Play Live Radio
Next Up:
0:00 0:00
Available On Air Stations

The Long and Forgotten History of Texas' Mutualistas

If you’re a life-long Texan, you many have heard of a mutualistas. These mutual aid societies were part of a long tradition in Mexico, and found their way into Texas in the late 1800s. The organizations worked to provide low-income families with resources they otherwise might not have access to. While most disappeared in the 30s and 40s, throughout Texas today there are still a small number of in operation, including one thriving community mutualista in Waco that’s been around for more than 90 years. 

As Louis Fajardo opens the doors to la mutualista sociedad de jornaleros, he walks towards a concrete wall. 

"Let me turn the lights on so you can see what I’m talking about," Fajardo says. 

Hanging on the wall are black-and-white photos, memories of the organization’s earliest days. Fajardo is a member and president of the group. He points to one specific photo.

“In 1924, these gentleman right here, on this particular day, under this tree which still exists, are the ones that decided to make the mutualista."

Louis Fajardo is a member and president of la mutualista sociadade de jornaleros. Today, the group continues the work it originally began more than 90 years ago.

The Waco mutualista came together under the banner of union, fraternity and progress, with a specific interest in watching over the working-class community it came from. Its name even reflects that mission: In English, jornaleros means laborers. This idea – says University of Texas professor Emilio Zamora – is the main reason Mexicans that settled in Texas established these groups.

"They had to develop new methods for survival and advancements," Zamora says. "And one of them was the formation of organizations – mutual aid societies."

Across Texas, these groups provided services their community members were being denied, things like education and healthcare. Mutualistas also negotiated for better working conditions, and created insurance funds to take care of members. That made a huge difference in quality-of-life, according to Ernesto Fraga. He publishes El Tiempo, Waco’s local Hispanic newspaper, and his grandparents were some of the earliest members of Waco’s mutualista. Fraga says the mutualistas also preserved culture.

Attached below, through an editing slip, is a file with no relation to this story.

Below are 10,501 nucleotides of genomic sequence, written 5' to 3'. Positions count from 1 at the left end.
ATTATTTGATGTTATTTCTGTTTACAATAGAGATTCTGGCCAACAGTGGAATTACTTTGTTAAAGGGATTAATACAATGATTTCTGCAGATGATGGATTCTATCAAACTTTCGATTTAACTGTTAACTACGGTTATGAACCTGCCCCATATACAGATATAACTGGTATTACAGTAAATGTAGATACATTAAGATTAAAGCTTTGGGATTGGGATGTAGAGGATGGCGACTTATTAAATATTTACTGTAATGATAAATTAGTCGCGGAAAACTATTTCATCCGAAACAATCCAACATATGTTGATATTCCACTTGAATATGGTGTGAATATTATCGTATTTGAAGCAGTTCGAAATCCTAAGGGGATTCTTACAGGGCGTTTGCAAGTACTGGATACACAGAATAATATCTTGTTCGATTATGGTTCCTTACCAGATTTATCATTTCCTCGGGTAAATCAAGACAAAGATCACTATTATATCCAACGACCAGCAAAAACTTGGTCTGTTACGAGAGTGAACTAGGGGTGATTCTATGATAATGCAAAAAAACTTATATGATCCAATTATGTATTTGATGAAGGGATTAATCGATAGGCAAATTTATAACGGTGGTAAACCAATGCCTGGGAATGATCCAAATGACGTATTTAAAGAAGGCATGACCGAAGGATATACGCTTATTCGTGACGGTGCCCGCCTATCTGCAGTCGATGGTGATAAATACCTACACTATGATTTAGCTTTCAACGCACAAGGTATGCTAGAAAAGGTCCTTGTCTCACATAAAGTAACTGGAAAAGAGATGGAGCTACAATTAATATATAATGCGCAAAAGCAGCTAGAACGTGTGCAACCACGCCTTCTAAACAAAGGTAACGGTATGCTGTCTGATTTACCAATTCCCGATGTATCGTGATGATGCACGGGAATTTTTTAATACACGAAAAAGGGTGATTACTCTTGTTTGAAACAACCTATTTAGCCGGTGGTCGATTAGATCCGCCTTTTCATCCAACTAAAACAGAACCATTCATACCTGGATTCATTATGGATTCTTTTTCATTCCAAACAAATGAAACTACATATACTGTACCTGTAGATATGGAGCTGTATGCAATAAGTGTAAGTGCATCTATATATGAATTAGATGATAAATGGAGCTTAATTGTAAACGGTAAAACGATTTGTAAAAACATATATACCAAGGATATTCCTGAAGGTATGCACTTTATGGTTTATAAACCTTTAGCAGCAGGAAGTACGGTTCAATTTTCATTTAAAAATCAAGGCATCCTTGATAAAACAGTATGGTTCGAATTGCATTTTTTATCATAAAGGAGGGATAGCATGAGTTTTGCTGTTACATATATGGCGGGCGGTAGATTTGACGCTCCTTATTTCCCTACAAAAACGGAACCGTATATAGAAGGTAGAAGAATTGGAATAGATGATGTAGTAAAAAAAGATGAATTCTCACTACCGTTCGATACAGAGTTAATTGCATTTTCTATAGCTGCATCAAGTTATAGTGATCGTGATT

“And they were the ones that allowed for the voice of the Mexican-American community to pass on to the next generation and the generations after that.” 

Heading into the 1900s, the popularity of mutualistas swelled, with more than 100 estimated to be in Texas. That boost -- Zamora says – happed, because at that time an “increasing number of Mexicans are brought in to fill the low-skilled occupations and low-waged occupations in the developing industries of the American southwest: ranching, farming, the railroads and mining” 

But during the Great Depression, mutualistas faced financial hardships, and many closed their doors. Today, there’s about 6 still operating in Texas. Waco mutualista president Luis Fajardo says finances are still a concern for these groups.  But the one in Waco has – in part – been buoyed for decades by the dance hall they own, and rent out for baptisms or quinceañeras.

The mutualista hall hosts quinceaneras, baptisms and receptions. The money made from rental fees goes towards funding community projects.

La mutualista’s dance hall can fit about 400 people. On one night in December,  it’s packed with teenagers dancing to cumbias, little kids running around and adults trying to talk to each other over the music. Nights like this one translate to money for the mutualista. Which, Fajardo says, they’ll use to pay bills. 

 “Then the other part,  we take when we make a certain amount of money and we’ll say OK this is going into the scholarship fund, OK this is gonna go here, this is going there," Fajardo explains. 

On a recent afternoon, the Waco mutualista hosted a Christmas gift giveaway.  Part of the money Fajardo and the membership made this year went towards buying nearly $3,000 worth of toys – like dolls, trucks, and bikes, all given to neighborhood kids, like two-year-old AraBella Chavez.

“She just won a bike and that’s what she’s been wanting" says Misty Chavez, AraBella's mother. 

Chavez is a mother of 5 and knows volunteers at the mutualista. 

"So just having something like this is fun and its exciting for them, "Chavez says. "Especially if we ourselves cant afford to get something they want or need.”

"I'll do whatever it takes, along with the membership, to open up and succeed for the mutualista." - Louis Fajardo

  Filling that gap is why mutualistas were founded in the first place. Fajarado says, even though the times have changed – la mutualista sociedad de jornaleros mission hasn’t. And he’s dedicated to making the mutualista stronger.

“I’ll do whatever it takes, along with the membership, to open up and succeed for the mutualista," Fajardo says. "Now and in the future.

In the New Year, Fajarado says the mutualista will continue with building improvements – they've already opened up the dance floor and updated light fixtures. But they’ll also look to encourage others to visit – people not just from their South Waco neighborhood, but the community at large.